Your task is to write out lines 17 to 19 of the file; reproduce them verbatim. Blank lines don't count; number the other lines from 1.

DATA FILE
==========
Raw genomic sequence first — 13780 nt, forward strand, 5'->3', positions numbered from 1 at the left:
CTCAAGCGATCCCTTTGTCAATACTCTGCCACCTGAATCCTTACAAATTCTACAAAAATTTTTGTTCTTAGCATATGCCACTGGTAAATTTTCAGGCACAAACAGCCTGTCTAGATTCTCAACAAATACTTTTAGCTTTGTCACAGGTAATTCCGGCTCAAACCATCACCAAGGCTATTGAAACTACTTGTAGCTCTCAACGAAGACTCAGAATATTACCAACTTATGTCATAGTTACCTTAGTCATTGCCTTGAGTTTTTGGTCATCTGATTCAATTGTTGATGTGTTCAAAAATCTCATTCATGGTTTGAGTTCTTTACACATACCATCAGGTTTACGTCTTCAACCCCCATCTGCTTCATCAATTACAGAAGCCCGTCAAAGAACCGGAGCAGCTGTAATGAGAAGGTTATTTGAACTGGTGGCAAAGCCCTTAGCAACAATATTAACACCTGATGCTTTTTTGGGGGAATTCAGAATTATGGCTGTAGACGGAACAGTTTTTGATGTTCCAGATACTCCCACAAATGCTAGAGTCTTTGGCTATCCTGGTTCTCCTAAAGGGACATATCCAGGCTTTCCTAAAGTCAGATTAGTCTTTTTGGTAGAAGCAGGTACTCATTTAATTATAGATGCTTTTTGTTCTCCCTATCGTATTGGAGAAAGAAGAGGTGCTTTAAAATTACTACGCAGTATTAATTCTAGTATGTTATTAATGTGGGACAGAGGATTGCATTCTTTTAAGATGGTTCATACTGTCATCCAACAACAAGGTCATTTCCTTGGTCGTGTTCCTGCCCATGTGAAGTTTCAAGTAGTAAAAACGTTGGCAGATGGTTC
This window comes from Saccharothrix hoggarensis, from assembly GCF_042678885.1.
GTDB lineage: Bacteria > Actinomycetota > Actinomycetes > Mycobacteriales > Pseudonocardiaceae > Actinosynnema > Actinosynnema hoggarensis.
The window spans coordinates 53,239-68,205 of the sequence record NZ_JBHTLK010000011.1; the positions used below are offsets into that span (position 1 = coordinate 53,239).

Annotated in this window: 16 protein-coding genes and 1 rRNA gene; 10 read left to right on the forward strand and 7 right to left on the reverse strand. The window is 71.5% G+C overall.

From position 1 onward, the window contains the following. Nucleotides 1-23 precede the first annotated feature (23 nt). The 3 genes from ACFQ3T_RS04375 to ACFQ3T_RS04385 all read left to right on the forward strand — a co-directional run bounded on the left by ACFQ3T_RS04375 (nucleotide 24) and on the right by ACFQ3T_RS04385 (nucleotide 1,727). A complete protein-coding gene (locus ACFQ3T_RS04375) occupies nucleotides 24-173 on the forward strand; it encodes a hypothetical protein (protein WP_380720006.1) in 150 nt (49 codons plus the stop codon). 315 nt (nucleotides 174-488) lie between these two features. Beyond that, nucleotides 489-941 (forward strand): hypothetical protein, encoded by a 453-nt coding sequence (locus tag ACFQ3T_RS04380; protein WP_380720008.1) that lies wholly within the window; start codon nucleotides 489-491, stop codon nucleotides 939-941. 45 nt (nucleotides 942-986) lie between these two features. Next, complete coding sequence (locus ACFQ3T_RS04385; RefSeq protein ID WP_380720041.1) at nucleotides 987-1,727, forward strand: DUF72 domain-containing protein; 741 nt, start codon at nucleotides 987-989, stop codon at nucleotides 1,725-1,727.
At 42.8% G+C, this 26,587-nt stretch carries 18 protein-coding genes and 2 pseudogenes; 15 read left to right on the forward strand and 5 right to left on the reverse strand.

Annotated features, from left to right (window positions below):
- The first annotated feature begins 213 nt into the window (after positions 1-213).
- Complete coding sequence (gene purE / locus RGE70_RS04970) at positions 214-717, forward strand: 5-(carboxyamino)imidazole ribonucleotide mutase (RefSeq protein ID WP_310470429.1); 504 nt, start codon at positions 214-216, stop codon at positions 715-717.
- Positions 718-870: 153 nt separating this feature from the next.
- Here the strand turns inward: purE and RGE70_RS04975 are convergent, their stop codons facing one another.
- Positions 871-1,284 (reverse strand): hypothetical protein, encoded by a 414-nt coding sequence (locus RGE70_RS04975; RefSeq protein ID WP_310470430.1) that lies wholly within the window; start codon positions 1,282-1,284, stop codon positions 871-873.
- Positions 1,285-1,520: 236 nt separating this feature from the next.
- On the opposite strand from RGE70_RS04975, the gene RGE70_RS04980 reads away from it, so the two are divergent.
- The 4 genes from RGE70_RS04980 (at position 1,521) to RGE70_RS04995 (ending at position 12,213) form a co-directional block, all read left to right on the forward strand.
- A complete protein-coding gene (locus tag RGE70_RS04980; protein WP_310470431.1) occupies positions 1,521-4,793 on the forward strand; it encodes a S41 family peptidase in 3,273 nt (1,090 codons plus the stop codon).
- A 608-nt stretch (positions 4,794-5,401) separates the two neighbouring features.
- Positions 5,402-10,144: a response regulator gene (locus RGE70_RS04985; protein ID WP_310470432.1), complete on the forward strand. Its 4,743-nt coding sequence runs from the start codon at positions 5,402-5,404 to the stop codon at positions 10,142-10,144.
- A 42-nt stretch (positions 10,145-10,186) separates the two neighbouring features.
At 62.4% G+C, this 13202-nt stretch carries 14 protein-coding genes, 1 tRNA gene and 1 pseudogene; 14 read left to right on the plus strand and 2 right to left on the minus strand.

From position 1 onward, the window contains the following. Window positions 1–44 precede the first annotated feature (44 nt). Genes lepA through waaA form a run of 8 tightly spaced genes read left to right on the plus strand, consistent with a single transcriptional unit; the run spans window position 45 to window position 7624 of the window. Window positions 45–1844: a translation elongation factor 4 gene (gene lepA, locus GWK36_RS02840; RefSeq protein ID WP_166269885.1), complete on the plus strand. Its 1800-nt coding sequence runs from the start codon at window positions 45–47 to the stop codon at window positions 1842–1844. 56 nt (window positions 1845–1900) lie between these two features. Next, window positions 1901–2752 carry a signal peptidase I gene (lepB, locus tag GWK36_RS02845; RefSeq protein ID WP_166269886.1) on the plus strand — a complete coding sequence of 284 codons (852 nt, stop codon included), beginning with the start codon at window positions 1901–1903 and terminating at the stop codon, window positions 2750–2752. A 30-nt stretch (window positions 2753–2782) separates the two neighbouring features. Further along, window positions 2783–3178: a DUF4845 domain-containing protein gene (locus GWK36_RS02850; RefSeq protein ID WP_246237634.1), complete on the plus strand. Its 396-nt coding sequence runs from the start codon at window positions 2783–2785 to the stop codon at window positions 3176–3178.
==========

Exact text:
- The 4 genes from RGE70_RS04980 (at position 1,521) to RGE70_RS04995 (ending at position 12,213) form a co-directional block, all read left to right on the forward strand.
- A complete protein-coding gene (locus tag RGE70_RS04980; protein WP_310470431.1) occupies positions 1,521-4,793 on the forward strand; it encodes a S41 family peptidase in 3,273 nt (1,090 codons plus the stop codon).
- A 608-nt stretch (positions 4,794-5,401) separates the two neighbouring features.